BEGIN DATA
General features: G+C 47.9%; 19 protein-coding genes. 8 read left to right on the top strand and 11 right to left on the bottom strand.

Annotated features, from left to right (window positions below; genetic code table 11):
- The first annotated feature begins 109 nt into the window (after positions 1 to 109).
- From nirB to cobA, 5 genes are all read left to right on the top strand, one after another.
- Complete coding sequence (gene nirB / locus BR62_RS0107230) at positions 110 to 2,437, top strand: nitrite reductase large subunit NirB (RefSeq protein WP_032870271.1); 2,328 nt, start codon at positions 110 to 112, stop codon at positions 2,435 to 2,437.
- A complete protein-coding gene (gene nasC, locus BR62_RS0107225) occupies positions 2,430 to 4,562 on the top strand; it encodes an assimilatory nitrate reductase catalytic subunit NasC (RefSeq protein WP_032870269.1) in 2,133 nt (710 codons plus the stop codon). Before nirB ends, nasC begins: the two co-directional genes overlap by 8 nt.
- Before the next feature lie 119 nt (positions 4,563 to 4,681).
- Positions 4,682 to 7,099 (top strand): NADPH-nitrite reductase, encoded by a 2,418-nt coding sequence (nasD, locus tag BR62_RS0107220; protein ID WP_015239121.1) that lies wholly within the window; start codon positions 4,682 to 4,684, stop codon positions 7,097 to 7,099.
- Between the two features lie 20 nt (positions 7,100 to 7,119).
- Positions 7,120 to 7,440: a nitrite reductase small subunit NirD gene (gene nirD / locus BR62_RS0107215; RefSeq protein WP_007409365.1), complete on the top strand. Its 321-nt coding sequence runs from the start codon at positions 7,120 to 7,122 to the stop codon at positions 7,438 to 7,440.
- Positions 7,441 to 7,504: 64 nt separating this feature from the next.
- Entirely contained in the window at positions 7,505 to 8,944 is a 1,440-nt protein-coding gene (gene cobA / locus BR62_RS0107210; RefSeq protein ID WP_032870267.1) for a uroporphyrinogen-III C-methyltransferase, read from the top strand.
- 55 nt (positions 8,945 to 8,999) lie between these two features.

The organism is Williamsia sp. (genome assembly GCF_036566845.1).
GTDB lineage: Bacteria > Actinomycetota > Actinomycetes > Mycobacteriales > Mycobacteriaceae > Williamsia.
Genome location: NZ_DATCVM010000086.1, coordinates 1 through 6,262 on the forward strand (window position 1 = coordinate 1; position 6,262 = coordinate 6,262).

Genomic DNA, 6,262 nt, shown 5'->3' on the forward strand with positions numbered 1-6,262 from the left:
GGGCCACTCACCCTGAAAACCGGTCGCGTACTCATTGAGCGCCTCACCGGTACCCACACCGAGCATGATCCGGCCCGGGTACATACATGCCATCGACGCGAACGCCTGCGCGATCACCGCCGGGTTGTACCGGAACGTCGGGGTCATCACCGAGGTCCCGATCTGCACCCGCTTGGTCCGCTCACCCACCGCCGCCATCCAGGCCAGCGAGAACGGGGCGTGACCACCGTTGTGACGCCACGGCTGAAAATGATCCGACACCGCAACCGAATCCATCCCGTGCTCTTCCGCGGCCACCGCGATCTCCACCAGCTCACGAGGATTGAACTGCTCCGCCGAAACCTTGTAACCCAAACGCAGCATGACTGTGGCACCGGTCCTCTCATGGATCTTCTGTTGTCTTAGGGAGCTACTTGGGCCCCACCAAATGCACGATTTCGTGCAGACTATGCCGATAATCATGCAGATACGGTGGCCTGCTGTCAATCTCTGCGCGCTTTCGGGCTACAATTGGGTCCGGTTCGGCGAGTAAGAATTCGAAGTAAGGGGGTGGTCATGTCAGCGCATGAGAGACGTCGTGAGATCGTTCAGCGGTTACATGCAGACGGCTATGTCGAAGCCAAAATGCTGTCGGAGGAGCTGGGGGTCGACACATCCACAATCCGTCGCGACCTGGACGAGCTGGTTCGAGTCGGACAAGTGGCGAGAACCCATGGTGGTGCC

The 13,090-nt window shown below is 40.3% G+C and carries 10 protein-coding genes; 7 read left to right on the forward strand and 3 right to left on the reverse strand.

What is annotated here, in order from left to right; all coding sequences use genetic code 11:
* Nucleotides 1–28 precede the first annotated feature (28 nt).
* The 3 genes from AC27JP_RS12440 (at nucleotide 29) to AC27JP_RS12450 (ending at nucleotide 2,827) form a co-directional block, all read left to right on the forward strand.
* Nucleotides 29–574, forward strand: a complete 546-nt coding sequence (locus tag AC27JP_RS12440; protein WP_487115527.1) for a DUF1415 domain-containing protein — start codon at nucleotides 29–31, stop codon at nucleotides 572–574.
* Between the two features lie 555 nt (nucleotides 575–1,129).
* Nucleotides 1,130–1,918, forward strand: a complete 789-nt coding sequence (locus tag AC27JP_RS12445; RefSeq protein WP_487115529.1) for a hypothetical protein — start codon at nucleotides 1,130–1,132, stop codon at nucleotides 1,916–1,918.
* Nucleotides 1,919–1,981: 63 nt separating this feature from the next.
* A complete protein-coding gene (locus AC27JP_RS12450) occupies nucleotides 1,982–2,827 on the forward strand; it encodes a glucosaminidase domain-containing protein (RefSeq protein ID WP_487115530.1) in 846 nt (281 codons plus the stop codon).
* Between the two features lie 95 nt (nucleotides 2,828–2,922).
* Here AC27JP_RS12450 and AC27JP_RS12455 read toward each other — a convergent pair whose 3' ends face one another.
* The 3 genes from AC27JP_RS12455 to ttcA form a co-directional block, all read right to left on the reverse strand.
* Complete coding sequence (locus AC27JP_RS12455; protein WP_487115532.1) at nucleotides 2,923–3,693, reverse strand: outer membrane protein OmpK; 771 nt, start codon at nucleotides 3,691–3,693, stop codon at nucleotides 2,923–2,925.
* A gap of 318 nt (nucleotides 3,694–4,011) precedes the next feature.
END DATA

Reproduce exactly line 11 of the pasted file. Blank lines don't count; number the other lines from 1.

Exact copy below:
- Positions 7,441 to 7,504: 64 nt separating this feature from the next.